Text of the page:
Regulations can hinder farmers and other businesses throughout the food supply system. Farm-specific regulations should generally be limit­ed to covering health and safety. Furthermore, when agencies promulgate regulations, they should have clear statutory authority and use sound regulatory and scientific analysis, including adopting the least costly alternative to achieve its objective. Unnec­essary, duplicative, or outdated regulations should be repealed.

One-size-fits-all regulation does not work, espe­cially given the diverse work of farmers and the unique agricultural challenges that exist on the state and local levels. Regulation should become more decentralized with states and local govern­ments having more influence and responsibility as the federal government plays a smaller role.

  1. Obstacles to Agricultural Research and Innovation Should Be Removed

Groundbreaking innovations in fields such as agricultural biotechnology will help the agricultur­al sector feed not only Americans, but the world as well.5 These innovations can yield many benefits including greater productivity, reduced food costs, and improved nutrition. However, misinformation campaigns instead of sound science are creating obstacles that are undermining innovations.

Any approval process for these innovations should be streamlined, consistent, and based on sound sci­ence. When approval is arbitrary and unpredictable, innovators are discouraged from moving forward with their research.6 Other unnecessary govern­ment obstacles that hinder research and innovation should be removed, including any taxpayer-funded research that discourages private research.

  1. Promoting Free Trade in Agriculture Benefits Farmers and Consumers

Trade opportunities are lost when Congress subsidizes domestic agriculture industries, there­by inviting other countries to respond in kind, or even to retaliate if the U.S. is in violation of World Trade Organization rules.7 While other countries will inevitably create protectionist schemes, taking comparable action only hurts American consumers by restricting competition and making free trade more difficult.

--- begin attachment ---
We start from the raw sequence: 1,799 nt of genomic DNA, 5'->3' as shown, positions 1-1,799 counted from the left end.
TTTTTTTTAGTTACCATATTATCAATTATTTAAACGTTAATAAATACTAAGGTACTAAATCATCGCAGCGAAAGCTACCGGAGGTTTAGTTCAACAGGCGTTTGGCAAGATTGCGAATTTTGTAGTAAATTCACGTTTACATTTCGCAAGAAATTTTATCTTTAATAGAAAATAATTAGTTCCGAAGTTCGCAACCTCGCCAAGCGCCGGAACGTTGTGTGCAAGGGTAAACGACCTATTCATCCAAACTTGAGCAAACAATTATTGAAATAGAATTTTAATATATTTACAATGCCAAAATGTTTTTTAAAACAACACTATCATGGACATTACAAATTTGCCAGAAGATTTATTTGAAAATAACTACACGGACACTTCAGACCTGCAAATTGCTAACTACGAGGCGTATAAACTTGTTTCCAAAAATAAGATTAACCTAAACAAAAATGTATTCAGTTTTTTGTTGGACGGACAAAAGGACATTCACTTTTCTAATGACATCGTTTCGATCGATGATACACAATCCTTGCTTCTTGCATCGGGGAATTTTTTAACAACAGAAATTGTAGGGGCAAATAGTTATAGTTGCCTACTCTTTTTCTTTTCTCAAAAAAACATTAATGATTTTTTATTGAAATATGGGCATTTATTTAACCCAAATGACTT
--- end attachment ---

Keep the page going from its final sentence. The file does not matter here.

Trade policy should not focus on the narrow interests of one industry. Such an approach usually comes at the expense of consumers, other industries, and the economy as a whole.

Free trade in agriculture should be aggressive­ly pursued. This means eliminating domestic trade barriers, which would promote competition by giv­ing consumers access to foreign agricultural prod­ucts, and aggressively seeking the removal of bar­riers that block American products from entering foreign markets.

  1. Agricultural Policy Should Not Promote Special Interests

Everyone is affected by agricultural policy because, after all, everyone eats. When agricultur­al policy debates occur, farming interests and other “stakeholder” interests are usually involved in the formulation of policy, but consumer and taxpayer interests are not. When crafting agricultural policy, lawmakers should remember two important facts: (1) Agriculture exists to meet the needs of the mar­ket; and (2) The government is not spending its own money on agriculture programs; it is using taxpay­er money. The market, not government interven­tion, is the appropriate tool to sort out all of the var­ious interests.

Agricultural policy debates should be conducted in an open and transparent manner. Political maneu­vers should not be used as a way to push legislation through at the expense of thoughtful discourse on agricultural policy, as is currently employed in the farm bill, which combines farm programs with food stamps.

Moving Forward

A free enterprise vision for agriculture starts with recognizing the flaws of government interven­tion while embracing freedom and individual rights. Such broad-based principles, if applied, can help transform agricultural policy, moving it from an era of excessive government control that bestows public largesse to the few to an era of respecting individual freedom that benefits all.


  1. Organization for Economic Co-Operation and Development, “Risk Management in Agriculture: What Role for Governments?” November 2011, (accessed March 16, 2016).
  2. Daren Bakst, “Should Government Restrict the Candy Supply?” The Daily Signal, October 31, 2013, See also U.S. Department of Commerce, “Employment Changes in U.S. Food Manufacturing: The Impact of Sugar Prices,” November 2006, (accessed March 23, 2016).
  3. See Section 6 of this report. See also Nicolas D. Loris, “Examining the Renewable Fuel Standard,” testimony before the Subcommittee on the Interior and the Subcommittee on Healthcare, Benefits, and Administrative Rules, Committee on Oversight and Government Reform, U.S. House of Representatives, March 16, 2016,
  4. Economic Research Service, USDA, “Land Use, Land Value and Tenure,” (accessed March 21, 2016). See also U.S. Department of Agriculture, “Data Files: U.S. and State-Level Farm Income and Wealth Statistics,” (accessed March 23, 2016).
  5. U.S. Department of Agriculture, “Agricultural Biotechnology,” December 30, 2013, (accessed March 23, 2016).
  6. For example, see Henry Miller, “With a Forked Tongue: How the Obama White House Stymies Innovation in Food Production,” Forbes, March 19, 2014, (accessed March 23, 2016).
  7. See, e.g., Daren Bakst, “This Program Epitomizes Waste and Favoritism. Lawmakers Now Have a Chance to Repeal It,” The Daily Signal, May 18, 2015,